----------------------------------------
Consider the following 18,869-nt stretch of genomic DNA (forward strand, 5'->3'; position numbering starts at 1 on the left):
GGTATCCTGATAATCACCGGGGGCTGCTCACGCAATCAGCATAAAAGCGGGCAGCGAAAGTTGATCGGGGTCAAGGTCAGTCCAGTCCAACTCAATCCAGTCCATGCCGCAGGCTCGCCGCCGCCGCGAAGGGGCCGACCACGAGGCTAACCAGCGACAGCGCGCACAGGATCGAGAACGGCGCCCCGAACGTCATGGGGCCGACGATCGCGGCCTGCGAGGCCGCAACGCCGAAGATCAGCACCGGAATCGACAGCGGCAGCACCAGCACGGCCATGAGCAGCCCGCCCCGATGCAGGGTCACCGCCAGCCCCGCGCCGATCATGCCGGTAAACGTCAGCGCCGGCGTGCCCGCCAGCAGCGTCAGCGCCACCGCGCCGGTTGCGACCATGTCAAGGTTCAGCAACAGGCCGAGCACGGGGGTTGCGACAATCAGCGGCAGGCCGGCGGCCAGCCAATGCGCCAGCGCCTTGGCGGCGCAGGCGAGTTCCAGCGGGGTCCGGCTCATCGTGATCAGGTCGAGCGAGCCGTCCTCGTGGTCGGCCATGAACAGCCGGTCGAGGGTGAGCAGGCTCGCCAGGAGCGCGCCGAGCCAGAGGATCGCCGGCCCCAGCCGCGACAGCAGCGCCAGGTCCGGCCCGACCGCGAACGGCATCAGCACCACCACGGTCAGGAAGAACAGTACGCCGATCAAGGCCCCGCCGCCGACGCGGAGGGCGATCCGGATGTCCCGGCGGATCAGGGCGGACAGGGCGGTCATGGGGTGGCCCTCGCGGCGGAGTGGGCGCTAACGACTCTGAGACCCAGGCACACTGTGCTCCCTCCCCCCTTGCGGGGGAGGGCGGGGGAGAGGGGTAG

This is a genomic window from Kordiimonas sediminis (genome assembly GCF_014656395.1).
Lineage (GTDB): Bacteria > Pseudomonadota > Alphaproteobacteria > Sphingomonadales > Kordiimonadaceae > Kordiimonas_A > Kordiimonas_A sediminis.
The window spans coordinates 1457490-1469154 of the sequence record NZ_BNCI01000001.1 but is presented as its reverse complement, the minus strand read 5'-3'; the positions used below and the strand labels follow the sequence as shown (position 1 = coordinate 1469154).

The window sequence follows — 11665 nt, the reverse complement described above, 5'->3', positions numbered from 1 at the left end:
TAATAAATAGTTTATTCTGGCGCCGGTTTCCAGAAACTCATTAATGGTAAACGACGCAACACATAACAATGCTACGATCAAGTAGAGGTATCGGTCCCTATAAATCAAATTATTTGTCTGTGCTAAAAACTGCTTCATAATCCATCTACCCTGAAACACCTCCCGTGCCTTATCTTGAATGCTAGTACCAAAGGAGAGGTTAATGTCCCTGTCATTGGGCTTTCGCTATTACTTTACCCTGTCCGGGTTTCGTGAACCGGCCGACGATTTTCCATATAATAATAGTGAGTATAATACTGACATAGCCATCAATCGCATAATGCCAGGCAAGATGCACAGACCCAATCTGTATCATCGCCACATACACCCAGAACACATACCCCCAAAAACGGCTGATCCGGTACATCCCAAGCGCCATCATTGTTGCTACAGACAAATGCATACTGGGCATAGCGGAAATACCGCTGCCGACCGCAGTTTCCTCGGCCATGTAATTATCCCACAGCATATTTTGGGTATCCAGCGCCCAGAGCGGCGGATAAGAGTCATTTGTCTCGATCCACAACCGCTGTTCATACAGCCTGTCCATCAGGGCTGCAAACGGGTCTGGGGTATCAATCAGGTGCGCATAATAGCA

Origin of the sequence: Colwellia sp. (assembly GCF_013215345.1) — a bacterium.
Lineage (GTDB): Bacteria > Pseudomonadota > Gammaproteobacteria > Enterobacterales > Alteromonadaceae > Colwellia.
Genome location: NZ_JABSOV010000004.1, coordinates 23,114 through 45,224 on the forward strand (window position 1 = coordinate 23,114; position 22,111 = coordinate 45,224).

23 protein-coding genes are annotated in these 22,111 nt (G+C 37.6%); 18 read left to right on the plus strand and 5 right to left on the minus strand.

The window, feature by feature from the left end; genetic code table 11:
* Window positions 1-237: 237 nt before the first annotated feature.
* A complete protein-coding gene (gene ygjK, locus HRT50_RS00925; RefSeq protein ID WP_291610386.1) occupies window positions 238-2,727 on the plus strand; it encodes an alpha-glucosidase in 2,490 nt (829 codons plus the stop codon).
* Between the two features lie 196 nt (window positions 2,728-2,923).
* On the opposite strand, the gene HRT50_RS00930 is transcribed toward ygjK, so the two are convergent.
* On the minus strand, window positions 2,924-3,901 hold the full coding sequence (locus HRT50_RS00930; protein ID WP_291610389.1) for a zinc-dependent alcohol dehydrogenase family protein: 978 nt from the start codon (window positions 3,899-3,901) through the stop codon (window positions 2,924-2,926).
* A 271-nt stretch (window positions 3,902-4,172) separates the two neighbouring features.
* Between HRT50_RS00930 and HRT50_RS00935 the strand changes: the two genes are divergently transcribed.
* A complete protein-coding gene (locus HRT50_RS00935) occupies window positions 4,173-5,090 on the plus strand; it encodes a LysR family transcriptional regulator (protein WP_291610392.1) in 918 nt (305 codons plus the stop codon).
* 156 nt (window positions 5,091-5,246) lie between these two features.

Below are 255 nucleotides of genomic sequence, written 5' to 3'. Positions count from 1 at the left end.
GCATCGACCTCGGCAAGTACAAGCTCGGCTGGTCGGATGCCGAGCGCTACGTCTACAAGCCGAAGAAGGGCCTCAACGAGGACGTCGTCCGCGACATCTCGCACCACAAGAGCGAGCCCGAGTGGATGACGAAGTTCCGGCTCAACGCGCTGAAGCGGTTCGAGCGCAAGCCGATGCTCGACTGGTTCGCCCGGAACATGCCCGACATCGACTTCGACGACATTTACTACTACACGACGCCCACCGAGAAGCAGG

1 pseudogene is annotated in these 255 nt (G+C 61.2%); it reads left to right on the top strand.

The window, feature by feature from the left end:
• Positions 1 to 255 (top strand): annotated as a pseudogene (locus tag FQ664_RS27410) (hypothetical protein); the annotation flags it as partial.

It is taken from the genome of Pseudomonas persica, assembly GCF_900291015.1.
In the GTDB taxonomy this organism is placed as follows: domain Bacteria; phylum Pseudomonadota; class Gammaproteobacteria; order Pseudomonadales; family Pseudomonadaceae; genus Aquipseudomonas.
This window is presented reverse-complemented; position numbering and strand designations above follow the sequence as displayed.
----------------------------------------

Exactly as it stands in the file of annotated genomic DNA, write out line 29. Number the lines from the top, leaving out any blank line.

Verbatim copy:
This window is presented reverse-complemented; position numbering and strand designations above follow the sequence as displayed.